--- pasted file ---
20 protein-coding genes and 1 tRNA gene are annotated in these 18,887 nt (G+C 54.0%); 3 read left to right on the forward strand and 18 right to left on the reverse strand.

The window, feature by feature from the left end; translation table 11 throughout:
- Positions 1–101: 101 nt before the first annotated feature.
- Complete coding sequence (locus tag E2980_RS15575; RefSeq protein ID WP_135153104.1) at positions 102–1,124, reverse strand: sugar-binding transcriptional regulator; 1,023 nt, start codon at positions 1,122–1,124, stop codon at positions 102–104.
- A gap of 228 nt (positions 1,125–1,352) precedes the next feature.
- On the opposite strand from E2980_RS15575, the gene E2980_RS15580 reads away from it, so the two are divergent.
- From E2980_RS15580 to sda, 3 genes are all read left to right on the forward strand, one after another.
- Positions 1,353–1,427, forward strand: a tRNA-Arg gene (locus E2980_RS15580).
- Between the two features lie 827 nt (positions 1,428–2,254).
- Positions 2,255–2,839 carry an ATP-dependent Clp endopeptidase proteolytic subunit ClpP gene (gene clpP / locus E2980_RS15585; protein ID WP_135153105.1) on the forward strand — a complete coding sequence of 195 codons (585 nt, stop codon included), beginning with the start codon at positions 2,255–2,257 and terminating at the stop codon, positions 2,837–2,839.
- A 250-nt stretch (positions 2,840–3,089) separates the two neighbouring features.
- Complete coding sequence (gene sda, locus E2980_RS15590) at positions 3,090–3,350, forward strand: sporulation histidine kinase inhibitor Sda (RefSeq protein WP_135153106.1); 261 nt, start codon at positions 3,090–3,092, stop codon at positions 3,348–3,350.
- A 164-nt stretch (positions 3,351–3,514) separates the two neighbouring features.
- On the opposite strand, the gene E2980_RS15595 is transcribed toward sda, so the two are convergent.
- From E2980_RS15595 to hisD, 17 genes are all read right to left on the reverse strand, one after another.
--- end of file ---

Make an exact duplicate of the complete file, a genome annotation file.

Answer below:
20 protein-coding genes and 1 tRNA gene are annotated in these 18,887 nt (G+C 54.0%); 3 read left to right on the forward strand and 18 right to left on the reverse strand.

The window, feature by feature from the left end; translation table 11 throughout:
- Positions 1–101: 101 nt before the first annotated feature.
- Complete coding sequence (locus tag E2980_RS15575; RefSeq protein ID WP_135153104.1) at positions 102–1,124, reverse strand: sugar-binding transcriptional regulator; 1,023 nt, start codon at positions 1,122–1,124, stop codon at positions 102–104.
- A gap of 228 nt (positions 1,125–1,352) precedes the next feature.
- On the opposite strand from E2980_RS15575, the gene E2980_RS15580 reads away from it, so the two are divergent.
- From E2980_RS15580 to sda, 3 genes are all read left to right on the forward strand, one after another.
- Positions 1,353–1,427, forward strand: a tRNA-Arg gene (locus E2980_RS15580).
- Between the two features lie 827 nt (positions 1,428–2,254).
- Positions 2,255–2,839 carry an ATP-dependent Clp endopeptidase proteolytic subunit ClpP gene (gene clpP / locus E2980_RS15585; protein ID WP_135153105.1) on the forward strand — a complete coding sequence of 195 codons (585 nt, stop codon included), beginning with the start codon at positions 2,255–2,257 and terminating at the stop codon, positions 2,837–2,839.
- A 250-nt stretch (positions 2,840–3,089) separates the two neighbouring features.
- Complete coding sequence (gene sda, locus E2980_RS15590) at positions 3,090–3,350, forward strand: sporulation histidine kinase inhibitor Sda (RefSeq protein WP_135153106.1); 261 nt, start codon at positions 3,090–3,092, stop codon at positions 3,348–3,350.
- A 164-nt stretch (positions 3,351–3,514) separates the two neighbouring features.
- On the opposite strand, the gene E2980_RS15595 is transcribed toward sda, so the two are convergent.
- From E2980_RS15595 to hisD, 17 genes are all read right to left on the reverse strand, one after another.